kiki40 said:
     I sure hope Apple does not prevent users from installing any GPU they want in the new Mac Pros when they get released later this year.
    We're not expecting any change in the Apple vs Nvidia feud. We'll see, I guess.
    watto_cobra
  • Reply 12 of 24
    sdw2001sdw2001 Posts: 17,042member
    I personally wouldn't buy an iMac for tasks that a Mac Pro should be used for.  The iMac is an appliance which is defined as much by its limitations as its strengths. 

    Why, because of the name?  The iMac Pro blows the current (6 year old) Mac Pro away.  Right now, there is literally no reason to buy a Mac Pro over an iMac Pro.  In fact, there is no reason to buy it all.  It's a mess.  Apple will need a new form factor and specs that are truly workstation class to have people buy it.  If I was in the market, I'd buy an iMac pro in a second.  
    watto_cobra
  • Reply 13 of 24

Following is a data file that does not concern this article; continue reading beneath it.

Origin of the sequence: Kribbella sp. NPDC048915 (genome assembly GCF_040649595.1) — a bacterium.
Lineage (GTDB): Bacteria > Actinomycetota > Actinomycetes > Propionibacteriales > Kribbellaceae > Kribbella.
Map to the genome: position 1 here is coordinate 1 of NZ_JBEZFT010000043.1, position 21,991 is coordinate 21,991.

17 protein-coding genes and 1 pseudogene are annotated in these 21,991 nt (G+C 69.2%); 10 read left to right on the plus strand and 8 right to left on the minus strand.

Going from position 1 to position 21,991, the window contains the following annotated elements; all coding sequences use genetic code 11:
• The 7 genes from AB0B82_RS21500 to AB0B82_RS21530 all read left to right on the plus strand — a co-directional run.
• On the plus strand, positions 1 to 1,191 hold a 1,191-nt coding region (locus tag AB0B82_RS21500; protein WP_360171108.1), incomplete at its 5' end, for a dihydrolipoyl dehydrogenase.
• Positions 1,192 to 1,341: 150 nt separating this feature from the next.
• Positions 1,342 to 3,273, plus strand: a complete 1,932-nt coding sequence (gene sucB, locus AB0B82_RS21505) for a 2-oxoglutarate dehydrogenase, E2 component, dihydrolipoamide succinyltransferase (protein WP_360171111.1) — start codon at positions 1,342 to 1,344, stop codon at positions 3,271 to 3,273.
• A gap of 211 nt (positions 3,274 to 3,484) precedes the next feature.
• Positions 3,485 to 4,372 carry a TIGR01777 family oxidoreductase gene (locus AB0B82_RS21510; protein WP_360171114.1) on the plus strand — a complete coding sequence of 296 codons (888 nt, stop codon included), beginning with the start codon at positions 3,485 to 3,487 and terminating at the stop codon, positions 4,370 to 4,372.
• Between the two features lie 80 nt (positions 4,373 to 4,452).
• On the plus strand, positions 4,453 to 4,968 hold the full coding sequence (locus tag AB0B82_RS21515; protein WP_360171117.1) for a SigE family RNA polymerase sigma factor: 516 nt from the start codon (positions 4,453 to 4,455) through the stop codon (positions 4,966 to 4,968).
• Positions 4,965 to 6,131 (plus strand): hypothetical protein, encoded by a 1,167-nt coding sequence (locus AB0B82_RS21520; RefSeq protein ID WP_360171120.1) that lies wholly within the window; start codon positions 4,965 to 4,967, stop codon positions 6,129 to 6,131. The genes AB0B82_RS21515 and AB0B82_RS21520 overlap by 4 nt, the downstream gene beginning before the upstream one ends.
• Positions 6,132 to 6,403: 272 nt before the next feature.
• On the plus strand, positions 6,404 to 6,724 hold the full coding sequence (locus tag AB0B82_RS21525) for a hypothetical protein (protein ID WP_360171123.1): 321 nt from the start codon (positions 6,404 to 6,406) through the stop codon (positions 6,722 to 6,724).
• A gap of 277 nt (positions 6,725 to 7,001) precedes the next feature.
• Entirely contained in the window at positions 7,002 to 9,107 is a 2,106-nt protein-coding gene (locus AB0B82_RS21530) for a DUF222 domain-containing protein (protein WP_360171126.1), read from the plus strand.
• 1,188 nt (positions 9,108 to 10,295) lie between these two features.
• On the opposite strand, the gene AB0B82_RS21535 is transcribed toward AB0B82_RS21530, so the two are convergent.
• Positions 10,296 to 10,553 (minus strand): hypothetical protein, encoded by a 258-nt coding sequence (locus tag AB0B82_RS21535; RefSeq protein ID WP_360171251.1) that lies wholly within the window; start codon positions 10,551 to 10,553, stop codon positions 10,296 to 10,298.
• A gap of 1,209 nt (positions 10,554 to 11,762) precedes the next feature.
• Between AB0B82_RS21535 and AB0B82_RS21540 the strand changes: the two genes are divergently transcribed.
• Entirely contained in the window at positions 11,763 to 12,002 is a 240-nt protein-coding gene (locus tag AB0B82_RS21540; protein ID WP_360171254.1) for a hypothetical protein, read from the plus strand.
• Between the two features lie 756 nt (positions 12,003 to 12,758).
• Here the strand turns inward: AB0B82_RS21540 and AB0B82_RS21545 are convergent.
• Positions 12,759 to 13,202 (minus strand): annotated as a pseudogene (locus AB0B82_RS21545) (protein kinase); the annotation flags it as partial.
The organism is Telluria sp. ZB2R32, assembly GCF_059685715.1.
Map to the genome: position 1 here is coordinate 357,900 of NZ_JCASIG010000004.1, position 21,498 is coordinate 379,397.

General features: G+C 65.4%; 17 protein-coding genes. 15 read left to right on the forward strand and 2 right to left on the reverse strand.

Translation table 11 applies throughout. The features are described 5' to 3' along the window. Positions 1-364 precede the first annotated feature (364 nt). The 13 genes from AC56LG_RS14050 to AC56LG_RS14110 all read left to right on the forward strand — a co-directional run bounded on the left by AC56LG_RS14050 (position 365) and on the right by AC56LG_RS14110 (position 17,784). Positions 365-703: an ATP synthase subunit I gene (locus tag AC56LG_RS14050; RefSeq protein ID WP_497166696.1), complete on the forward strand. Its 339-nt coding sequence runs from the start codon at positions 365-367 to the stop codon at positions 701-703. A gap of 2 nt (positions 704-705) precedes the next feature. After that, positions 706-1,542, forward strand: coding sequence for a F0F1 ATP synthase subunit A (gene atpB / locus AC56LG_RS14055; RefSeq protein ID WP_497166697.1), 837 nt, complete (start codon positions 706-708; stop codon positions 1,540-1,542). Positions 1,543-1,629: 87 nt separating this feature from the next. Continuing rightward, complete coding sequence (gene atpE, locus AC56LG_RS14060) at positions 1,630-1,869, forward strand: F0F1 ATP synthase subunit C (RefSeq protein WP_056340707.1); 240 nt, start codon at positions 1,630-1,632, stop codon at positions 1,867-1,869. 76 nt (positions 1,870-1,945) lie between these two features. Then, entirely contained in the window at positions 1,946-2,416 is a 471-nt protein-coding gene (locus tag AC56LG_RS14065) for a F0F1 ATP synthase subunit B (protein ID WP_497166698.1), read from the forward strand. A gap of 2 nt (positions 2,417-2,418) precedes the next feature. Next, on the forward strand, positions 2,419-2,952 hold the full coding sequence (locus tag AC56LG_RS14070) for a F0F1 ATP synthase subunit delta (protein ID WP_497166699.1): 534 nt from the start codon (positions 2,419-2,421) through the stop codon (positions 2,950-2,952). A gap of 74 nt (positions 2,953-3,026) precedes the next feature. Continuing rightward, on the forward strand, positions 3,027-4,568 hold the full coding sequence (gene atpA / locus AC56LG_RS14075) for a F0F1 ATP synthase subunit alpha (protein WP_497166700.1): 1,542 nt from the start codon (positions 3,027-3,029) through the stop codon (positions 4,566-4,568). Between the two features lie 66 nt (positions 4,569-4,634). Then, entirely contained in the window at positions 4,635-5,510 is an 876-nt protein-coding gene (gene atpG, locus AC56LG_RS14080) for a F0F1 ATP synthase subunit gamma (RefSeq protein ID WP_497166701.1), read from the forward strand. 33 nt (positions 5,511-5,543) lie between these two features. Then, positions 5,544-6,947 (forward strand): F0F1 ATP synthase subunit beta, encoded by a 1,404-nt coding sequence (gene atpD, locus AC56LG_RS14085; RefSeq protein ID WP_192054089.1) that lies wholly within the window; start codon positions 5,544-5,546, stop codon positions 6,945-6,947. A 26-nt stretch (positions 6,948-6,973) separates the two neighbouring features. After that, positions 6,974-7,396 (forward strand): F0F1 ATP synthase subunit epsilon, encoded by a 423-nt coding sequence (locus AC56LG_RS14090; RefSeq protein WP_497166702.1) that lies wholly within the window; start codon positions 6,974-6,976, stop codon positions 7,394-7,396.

neilmneilm Posts: 620member
    Unlike the regular 27" iMac, the iMac Pro isn't designed for user accessible RAM anyway.

    And yes, I know it's possible to open the case (OWC/MacSales has a 17+ minute DIY video),
    but do you really want to lay your warranty for such an expensive product on the line? I've been
    taking Macs apart since the 128/SE era and I wouldn't do it. Just not a good risk vs. reward.
    watto_cobra
  • Reply 14 of 24
    killermike2178killermike2178 Posts: 9unconfirmed, member
    sdw2001 said:
    I personally wouldn't buy an iMac for tasks that a Mac Pro should be used for.  The iMac is an appliance which is defined as much by its limitations as its strengths. 

    Why, because of the name?  The iMac Pro blows the current (6 year old) Mac Pro away.  Right now, there is literally no reason to buy a Mac Pro over an iMac Pro.  In fact, there is no reason to buy it all.  It's a mess.  Apple will need a new form factor and specs that are truly workstation class to have people buy it.  If I was in the market, I'd buy an iMac pro in a second.  
    You mean to tell me that a computer line launched in 2017 that has newer CPU, GPU, memory, SSD, and peripheral ports performs better than a computer line that launched 4 years earlier?! I'm shocked, I tell you! Shocked!
    edited March 28 neilm
  • Reply 15 of 24
    netroxnetrox Posts: 745member
    The bezels on iMac is too thick, I agree. I look at it and wonder why it cannot be thin or bezel-free.
    chemengin
  • Reply 16 of 24